Cultivation and care
Cultivation and care comprise:
- Preparing the soil for planting and improving growth
- Care of the seedlings and young plants
- Pruning and fertilisation
The plantation areas acquired had previously been used as cattle pasture. Apart from the quebradas (natural streams protected by nature protection legislation), the shrubbery and natural undergrowth is removed manually, which, while involving higher personnel costs, nevertheless benefits the soil and is the most valuable way of preparing the soil from an ecological point of view.
Care of the seedlings and young plants involves:
- Regulating the secondary forest growth: Secondary forest growth (secondary flora) is the term used to refer to all the forest plants that do not serve the aims of production (mostly the obtaining of timber) and that might hinder the growth of the forest wood (such as grasses, ferns, shrubbery, bushes, certain types of trees). Each case must be examined closely to determine whether the secondary flora’s effects are mainly positive, negative or neutral.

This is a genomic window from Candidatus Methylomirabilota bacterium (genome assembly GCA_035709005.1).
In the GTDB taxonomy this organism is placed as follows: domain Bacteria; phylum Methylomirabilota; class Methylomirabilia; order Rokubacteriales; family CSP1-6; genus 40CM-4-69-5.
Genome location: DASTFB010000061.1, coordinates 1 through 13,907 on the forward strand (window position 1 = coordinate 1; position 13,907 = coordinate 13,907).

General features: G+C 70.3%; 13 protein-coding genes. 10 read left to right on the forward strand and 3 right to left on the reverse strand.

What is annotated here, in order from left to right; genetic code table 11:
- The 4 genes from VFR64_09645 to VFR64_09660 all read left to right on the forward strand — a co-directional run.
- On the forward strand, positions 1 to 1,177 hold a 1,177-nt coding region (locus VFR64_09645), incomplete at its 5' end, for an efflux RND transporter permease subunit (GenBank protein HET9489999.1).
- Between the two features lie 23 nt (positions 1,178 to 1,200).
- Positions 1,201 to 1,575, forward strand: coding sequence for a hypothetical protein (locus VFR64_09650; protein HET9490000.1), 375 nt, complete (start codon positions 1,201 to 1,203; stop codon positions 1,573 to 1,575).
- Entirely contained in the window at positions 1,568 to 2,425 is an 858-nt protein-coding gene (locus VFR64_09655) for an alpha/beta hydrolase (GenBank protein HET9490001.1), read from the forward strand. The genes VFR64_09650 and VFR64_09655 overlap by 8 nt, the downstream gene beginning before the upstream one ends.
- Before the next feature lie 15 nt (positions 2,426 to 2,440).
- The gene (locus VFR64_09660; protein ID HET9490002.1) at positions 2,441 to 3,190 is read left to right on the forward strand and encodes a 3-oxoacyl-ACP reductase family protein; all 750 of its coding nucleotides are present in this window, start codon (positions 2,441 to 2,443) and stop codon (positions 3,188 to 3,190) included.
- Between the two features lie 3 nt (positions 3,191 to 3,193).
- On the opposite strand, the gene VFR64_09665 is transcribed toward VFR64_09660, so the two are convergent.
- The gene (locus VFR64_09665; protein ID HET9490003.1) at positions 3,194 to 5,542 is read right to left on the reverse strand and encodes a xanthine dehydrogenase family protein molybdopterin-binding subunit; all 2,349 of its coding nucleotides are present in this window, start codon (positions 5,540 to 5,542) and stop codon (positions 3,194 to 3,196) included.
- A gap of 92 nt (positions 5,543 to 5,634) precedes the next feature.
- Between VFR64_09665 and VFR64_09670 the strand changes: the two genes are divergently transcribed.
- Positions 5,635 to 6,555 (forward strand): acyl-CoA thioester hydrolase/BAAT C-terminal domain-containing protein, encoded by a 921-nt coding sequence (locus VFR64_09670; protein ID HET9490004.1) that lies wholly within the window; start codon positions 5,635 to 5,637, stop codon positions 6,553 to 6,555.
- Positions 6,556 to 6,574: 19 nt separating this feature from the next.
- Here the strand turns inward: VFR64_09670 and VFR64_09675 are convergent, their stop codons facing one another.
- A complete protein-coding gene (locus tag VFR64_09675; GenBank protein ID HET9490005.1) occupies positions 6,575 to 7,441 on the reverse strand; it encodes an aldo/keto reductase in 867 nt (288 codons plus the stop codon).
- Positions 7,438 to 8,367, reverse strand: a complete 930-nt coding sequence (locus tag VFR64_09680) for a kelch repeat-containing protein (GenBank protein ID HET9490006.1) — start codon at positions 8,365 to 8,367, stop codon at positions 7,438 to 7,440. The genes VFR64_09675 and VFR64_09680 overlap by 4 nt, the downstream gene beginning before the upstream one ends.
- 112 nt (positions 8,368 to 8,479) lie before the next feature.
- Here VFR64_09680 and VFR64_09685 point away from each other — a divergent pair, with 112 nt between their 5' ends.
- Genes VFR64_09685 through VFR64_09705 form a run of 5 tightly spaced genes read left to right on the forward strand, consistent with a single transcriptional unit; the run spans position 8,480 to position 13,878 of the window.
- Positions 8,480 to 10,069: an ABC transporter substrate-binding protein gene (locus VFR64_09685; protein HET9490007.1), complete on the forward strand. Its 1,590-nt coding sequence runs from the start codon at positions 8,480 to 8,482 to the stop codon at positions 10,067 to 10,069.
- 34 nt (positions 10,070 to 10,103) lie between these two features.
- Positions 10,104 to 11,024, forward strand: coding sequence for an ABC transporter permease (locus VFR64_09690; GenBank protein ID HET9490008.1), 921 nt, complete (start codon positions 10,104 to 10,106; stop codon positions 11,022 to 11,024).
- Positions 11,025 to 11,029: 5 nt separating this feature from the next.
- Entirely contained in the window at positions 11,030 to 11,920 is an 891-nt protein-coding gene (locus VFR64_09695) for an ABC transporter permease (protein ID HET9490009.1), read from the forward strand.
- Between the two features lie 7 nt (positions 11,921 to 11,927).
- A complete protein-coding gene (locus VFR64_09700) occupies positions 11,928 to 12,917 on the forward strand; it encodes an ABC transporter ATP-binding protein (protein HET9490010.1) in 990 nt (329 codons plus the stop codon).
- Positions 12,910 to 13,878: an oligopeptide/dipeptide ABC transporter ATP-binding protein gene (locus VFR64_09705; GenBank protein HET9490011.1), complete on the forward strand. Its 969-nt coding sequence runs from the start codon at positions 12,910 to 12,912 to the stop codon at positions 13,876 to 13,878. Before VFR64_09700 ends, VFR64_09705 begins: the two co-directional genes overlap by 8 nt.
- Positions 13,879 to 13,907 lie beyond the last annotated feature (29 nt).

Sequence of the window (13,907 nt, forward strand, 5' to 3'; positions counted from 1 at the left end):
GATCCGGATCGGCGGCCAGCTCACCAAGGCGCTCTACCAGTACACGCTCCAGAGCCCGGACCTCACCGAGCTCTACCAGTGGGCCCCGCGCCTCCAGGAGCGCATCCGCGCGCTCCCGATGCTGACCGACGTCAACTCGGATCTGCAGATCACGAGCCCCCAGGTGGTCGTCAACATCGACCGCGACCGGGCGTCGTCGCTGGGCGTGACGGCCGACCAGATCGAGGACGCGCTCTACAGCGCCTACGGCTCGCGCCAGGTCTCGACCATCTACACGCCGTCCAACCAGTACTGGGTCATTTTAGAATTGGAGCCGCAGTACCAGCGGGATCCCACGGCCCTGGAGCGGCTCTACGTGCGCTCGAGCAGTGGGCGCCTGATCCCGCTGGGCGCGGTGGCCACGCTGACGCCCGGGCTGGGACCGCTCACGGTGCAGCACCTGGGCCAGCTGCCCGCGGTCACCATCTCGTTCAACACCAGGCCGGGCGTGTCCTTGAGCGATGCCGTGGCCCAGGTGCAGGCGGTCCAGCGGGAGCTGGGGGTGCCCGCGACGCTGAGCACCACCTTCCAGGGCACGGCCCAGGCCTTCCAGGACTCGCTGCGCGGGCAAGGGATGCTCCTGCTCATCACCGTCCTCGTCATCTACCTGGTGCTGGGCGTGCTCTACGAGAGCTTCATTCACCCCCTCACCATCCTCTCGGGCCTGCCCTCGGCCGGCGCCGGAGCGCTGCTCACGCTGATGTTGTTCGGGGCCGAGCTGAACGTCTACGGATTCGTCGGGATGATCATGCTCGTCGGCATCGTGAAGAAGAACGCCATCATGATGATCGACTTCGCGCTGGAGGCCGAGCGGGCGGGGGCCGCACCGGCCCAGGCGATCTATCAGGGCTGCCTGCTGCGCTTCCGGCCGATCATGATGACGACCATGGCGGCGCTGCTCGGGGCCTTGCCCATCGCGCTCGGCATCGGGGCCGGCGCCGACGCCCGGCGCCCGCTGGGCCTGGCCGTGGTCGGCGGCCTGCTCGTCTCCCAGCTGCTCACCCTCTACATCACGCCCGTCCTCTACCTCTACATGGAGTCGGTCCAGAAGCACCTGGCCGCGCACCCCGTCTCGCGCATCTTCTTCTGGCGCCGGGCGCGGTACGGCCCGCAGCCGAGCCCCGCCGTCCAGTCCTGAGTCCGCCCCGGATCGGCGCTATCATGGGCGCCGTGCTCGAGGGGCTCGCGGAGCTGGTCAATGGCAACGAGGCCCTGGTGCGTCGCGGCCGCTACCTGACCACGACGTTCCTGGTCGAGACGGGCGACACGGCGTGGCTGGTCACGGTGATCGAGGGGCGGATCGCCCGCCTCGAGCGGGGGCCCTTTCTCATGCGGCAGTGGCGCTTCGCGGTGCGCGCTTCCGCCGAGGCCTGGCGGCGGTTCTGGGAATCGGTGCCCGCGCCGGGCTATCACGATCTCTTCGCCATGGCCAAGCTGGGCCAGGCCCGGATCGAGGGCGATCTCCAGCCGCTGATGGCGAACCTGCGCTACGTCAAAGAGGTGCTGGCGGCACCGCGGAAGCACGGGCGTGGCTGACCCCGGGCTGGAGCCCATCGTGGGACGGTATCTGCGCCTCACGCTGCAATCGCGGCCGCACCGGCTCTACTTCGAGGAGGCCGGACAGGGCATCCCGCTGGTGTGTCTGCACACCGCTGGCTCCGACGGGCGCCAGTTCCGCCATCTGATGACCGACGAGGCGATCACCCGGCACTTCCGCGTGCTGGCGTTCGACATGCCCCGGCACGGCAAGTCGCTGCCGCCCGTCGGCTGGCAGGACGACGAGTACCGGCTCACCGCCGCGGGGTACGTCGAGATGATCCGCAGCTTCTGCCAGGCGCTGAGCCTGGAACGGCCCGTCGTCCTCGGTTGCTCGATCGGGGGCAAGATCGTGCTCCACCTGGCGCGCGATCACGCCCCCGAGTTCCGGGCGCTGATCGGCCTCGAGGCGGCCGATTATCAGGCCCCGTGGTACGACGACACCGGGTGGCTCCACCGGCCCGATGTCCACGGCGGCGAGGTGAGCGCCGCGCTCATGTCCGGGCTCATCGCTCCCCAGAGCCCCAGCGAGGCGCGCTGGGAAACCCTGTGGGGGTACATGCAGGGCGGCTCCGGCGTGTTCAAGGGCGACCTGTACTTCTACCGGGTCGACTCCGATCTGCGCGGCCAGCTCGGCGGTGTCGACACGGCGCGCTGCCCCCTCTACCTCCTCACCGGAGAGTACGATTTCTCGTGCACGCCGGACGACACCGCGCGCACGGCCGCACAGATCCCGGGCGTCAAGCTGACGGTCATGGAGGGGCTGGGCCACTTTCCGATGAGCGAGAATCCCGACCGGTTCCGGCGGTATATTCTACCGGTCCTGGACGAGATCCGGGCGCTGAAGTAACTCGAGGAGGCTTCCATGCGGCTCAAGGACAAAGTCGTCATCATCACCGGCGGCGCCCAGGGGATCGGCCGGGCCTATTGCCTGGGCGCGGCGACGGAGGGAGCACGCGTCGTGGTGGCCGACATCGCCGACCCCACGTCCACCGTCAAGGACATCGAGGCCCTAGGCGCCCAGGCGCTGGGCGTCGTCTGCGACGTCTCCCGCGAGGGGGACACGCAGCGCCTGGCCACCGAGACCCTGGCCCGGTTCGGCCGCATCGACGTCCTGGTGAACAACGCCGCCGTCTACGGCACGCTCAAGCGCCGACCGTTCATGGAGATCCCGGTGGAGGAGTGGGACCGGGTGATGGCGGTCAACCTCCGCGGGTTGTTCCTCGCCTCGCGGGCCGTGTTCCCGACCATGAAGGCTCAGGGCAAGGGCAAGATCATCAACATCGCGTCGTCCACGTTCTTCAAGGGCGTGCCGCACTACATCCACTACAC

- Regulation of the secondary growth can in particular be carried out
- Biologically: cultivation of specific undergrowth
- Mechanically: mulching, targeted fertilisation
- Pruning the teak plants
A further criterion for intensive cultivation is pruning. By testing a number of alternatives on existing plantations over the last few years, the best approach has been determined and is now applied to all plantations. It is particularly important for timber quality (freedom from knots) and trunk growth that branches are removed up to a height of 8 metres. This process is repeated several times up to the harvest.
- Fertilisation: enrichment of the soils with nutrients and the addition of missing nutrients by means of plantbased measures and the controlled application of deposit fertiliser in order to ensure sustained growth.